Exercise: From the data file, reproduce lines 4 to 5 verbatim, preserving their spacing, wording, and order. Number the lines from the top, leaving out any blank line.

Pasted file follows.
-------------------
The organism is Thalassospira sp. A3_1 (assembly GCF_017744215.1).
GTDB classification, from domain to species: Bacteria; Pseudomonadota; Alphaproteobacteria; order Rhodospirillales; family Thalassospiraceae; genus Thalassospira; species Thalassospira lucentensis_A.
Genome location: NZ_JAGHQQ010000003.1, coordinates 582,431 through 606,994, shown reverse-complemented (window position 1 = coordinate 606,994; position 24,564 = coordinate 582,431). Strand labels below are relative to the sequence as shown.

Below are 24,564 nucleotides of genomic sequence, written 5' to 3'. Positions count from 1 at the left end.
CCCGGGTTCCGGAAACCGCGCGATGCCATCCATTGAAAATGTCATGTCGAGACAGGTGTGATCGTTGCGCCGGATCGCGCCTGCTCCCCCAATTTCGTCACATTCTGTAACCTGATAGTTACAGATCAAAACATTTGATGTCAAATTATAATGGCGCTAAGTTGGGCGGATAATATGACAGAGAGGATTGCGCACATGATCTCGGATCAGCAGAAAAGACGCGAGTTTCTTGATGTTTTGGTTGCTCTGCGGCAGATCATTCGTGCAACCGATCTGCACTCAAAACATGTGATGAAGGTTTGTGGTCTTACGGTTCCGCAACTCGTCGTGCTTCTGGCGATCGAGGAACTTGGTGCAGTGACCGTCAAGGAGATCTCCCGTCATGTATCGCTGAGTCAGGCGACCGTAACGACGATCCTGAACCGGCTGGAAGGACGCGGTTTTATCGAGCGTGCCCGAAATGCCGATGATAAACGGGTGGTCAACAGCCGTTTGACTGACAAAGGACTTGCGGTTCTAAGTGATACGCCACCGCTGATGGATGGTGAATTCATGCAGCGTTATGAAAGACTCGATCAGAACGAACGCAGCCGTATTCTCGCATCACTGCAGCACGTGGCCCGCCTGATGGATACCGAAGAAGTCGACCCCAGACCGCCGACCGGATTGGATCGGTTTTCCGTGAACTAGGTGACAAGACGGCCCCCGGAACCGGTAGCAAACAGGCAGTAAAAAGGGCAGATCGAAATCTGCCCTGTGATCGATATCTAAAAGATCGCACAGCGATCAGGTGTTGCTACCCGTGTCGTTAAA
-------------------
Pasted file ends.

Below are 24,564 nucleotides of genomic sequence, written 5' to 3'. Positions count from 1 at the left end.
CCCGGGTTCCGGAAACCGCGCGATGCCATCCATTGAAAATGTCATGTCGAGACAGGTGTGATCGTTGCGCCGGATCGCGCCTGCTCCCCCAATTTCGTCACATTCTGTAACCTGATAGTTACAGATCAAAACATTTGATGTCAAATTATAATGGCGCTAAGTTGGGCGGATAATATGACAGAGAGGATTGCGCACATGATCTCGGATCAGCAGAAAAGACGCGAGTTTCTTGATGTTTTGGTTGCTCTGCGGCAGATCATTCGTGCAACCGATCTGCACTCAAAACATGTGATGAAGGTTTGTGGTCTTACGGTTCCGCAACTCGTCGTGCTTCTGGCGATCGAGGAACTTGGTGCAGTGACCGTCAAGGAGATCTCCCGTCATGTATCGCTGAGTCAGGCGACCGTAACGACGATCCTGAACCGGCTGGAAGGACGCGGTTTTATCGAGCGTGCCCGAAATGCCGATGATAAACGGGTGGTCAACAGCCGTTTGACTGACAAAGGACTTGCGGTTCTAAGTGATACGCCACCGCTGATGGATGGTGAATTCATGCAGCGTTATGAAAGACTCGATCAGAACGAACGCAGCCGTATTCTCGCATCACTGCAGCACGTGGCCCGCCTGATGGATACCGAAGAAGTCGACCCCAGACCGCCGACCGGATTGGATCGGTTTTCCGTGAACTAGGTGACAAGACGGCCCCCGGAACCGGTAGCAAACAGGCAGTAAAAAGGGCAGATCGAAATCTGCCCTGTGATCGATATCTAAAAGATCGCACAGCGATCAGGTGTTGCTACCCGTGTCGTTAAA